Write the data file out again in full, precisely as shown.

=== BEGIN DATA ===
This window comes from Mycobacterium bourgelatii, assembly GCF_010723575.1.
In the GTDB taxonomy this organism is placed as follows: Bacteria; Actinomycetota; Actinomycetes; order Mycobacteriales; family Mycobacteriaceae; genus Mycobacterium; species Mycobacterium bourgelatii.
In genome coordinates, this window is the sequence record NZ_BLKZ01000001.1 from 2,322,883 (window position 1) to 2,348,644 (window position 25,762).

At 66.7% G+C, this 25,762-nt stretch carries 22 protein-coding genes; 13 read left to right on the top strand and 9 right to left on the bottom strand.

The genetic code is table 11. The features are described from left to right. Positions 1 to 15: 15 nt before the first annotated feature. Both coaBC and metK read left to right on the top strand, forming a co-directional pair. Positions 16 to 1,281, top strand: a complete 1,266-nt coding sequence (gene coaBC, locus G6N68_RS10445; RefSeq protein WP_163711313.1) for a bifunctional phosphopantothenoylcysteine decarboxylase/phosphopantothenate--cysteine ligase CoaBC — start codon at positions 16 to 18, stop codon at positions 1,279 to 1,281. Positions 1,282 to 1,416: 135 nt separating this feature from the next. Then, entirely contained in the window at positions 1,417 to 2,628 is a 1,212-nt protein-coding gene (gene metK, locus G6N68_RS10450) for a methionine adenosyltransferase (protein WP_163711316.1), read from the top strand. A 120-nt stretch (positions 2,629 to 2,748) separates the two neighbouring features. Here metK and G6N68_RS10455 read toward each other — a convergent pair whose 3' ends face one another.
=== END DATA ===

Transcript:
This window comes from Mycobacterium bourgelatii, assembly GCF_010723575.1.
In the GTDB taxonomy this organism is placed as follows: Bacteria; Actinomycetota; Actinomycetes; order Mycobacteriales; family Mycobacteriaceae; genus Mycobacterium; species Mycobacterium bourgelatii.
In genome coordinates, this window is the sequence record NZ_BLKZ01000001.1 from 2,322,883 (window position 1) to 2,348,644 (window position 25,762).

At 66.7% G+C, this 25,762-nt stretch carries 22 protein-coding genes; 13 read left to right on the top strand and 9 right to left on the bottom strand.

The genetic code is table 11. The features are described from left to right. Positions 1 to 15: 15 nt before the first annotated feature. Both coaBC and metK read left to right on the top strand, forming a co-directional pair. Positions 16 to 1,281, top strand: a complete 1,266-nt coding sequence (gene coaBC, locus G6N68_RS10445; RefSeq protein WP_163711313.1) for a bifunctional phosphopantothenoylcysteine decarboxylase/phosphopantothenate--cysteine ligase CoaBC — start codon at positions 16 to 18, stop codon at positions 1,279 to 1,281. Positions 1,282 to 1,416: 135 nt separating this feature from the next. Then, entirely contained in the window at positions 1,417 to 2,628 is a 1,212-nt protein-coding gene (gene metK, locus G6N68_RS10450) for a methionine adenosyltransferase (protein WP_163711316.1), read from the top strand. A 120-nt stretch (positions 2,629 to 2,748) separates the two neighbouring features. Here metK and G6N68_RS10455 read toward each other — a convergent pair whose 3' ends face one another.